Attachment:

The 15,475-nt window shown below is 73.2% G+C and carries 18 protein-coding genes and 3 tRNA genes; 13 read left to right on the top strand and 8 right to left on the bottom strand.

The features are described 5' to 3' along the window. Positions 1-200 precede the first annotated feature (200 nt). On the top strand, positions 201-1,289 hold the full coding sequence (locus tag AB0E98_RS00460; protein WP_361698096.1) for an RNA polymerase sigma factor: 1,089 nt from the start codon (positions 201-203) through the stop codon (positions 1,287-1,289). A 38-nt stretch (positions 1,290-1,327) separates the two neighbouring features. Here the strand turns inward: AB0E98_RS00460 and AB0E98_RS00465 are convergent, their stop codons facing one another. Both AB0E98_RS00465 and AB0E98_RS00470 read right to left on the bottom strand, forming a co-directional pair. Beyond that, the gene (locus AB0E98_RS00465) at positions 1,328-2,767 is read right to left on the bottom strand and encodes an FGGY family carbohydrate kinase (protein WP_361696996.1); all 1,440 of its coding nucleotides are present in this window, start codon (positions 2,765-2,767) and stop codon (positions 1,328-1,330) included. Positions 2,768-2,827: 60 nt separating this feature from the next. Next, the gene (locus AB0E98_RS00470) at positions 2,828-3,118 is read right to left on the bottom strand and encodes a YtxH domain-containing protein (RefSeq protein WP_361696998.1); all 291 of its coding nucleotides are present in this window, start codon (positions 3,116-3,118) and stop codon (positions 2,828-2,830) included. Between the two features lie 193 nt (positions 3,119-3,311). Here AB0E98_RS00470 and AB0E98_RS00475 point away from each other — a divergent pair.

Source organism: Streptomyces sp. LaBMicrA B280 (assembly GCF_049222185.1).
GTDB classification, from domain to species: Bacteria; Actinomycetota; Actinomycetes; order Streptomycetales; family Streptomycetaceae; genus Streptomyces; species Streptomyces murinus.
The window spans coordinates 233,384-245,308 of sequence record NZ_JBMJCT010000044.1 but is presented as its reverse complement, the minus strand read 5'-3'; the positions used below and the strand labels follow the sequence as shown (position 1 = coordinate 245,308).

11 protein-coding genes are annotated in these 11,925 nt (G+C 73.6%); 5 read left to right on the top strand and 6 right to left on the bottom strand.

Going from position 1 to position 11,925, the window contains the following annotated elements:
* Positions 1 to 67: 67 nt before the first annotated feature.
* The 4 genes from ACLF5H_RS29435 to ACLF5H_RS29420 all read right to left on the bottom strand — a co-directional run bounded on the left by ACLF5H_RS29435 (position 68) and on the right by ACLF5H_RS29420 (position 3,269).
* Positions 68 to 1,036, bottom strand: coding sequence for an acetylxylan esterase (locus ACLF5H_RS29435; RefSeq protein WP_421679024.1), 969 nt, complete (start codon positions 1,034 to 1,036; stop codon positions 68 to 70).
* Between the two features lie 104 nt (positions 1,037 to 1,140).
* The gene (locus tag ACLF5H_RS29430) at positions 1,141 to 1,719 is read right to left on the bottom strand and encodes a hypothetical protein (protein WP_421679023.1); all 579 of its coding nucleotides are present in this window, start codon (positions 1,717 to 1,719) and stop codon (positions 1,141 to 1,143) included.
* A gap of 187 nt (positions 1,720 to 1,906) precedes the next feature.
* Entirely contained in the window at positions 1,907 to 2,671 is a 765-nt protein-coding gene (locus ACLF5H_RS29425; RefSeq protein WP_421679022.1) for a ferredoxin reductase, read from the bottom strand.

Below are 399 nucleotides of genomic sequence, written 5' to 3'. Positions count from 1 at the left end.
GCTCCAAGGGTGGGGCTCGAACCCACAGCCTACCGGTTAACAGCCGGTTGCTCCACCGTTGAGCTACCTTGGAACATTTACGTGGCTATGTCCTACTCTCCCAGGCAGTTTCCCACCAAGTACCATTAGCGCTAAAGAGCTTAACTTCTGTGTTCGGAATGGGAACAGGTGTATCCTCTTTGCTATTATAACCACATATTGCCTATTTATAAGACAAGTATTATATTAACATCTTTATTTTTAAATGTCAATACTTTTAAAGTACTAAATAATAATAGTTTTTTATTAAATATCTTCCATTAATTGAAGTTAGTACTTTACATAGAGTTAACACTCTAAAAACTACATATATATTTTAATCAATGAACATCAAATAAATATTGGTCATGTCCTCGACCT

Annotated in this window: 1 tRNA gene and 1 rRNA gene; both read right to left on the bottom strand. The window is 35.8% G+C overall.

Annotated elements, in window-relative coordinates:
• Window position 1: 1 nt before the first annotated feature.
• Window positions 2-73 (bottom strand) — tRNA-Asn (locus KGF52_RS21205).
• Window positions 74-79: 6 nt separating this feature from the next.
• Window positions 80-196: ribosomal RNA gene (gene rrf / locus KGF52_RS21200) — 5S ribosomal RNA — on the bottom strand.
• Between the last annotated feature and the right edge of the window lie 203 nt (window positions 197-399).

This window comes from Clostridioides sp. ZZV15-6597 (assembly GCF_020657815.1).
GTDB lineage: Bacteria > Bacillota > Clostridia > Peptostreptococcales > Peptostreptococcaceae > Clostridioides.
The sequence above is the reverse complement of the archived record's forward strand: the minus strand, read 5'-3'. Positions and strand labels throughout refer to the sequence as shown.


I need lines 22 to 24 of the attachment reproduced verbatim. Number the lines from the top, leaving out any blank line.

• Window positions 80-196: ribosomal RNA gene (gene rrf / locus KGF52_RS21200) — 5S ribosomal RNA — on the bottom strand.
• Between the last annotated feature and the right edge of the window lie 203 nt (window positions 197-399).

This window comes from Clostridioides sp. ZZV15-6597 (assembly GCF_020657815.1).